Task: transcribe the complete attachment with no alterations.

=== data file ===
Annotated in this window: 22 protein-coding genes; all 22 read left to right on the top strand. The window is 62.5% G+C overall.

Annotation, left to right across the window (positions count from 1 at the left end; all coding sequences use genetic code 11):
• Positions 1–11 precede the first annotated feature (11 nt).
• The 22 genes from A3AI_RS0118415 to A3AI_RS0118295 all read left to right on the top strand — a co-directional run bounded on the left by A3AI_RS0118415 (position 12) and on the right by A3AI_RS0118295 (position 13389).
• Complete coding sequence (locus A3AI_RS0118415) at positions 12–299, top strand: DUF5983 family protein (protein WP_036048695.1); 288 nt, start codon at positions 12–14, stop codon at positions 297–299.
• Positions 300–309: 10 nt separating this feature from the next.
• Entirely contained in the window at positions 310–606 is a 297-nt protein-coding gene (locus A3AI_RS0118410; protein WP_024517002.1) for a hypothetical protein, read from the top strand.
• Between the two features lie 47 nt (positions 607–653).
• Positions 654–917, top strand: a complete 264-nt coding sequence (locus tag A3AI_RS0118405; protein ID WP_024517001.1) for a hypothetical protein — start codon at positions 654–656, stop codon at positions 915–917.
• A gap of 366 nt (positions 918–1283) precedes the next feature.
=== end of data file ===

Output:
Annotated in this window: 22 protein-coding genes; all 22 read left to right on the top strand. The window is 62.5% G+C overall.

Annotation, left to right across the window (positions count from 1 at the left end; all coding sequences use genetic code 11):
• Positions 1–11 precede the first annotated feature (11 nt).
• The 22 genes from A3AI_RS0118415 to A3AI_RS0118295 all read left to right on the top strand — a co-directional run bounded on the left by A3AI_RS0118415 (position 12) and on the right by A3AI_RS0118295 (position 13389).
• Complete coding sequence (locus A3AI_RS0118415) at positions 12–299, top strand: DUF5983 family protein (protein WP_036048695.1); 288 nt, start codon at positions 12–14, stop codon at positions 297–299.
• Positions 300–309: 10 nt separating this feature from the next.
• Entirely contained in the window at positions 310–606 is a 297-nt protein-coding gene (locus A3AI_RS0118410; protein WP_024517002.1) for a hypothetical protein, read from the top strand.
• Between the two features lie 47 nt (positions 607–653).
• Positions 654–917, top strand: a complete 264-nt coding sequence (locus tag A3AI_RS0118405; protein ID WP_024517001.1) for a hypothetical protein — start codon at positions 654–656, stop codon at positions 915–917.
• A gap of 366 nt (positions 918–1283) precedes the next feature.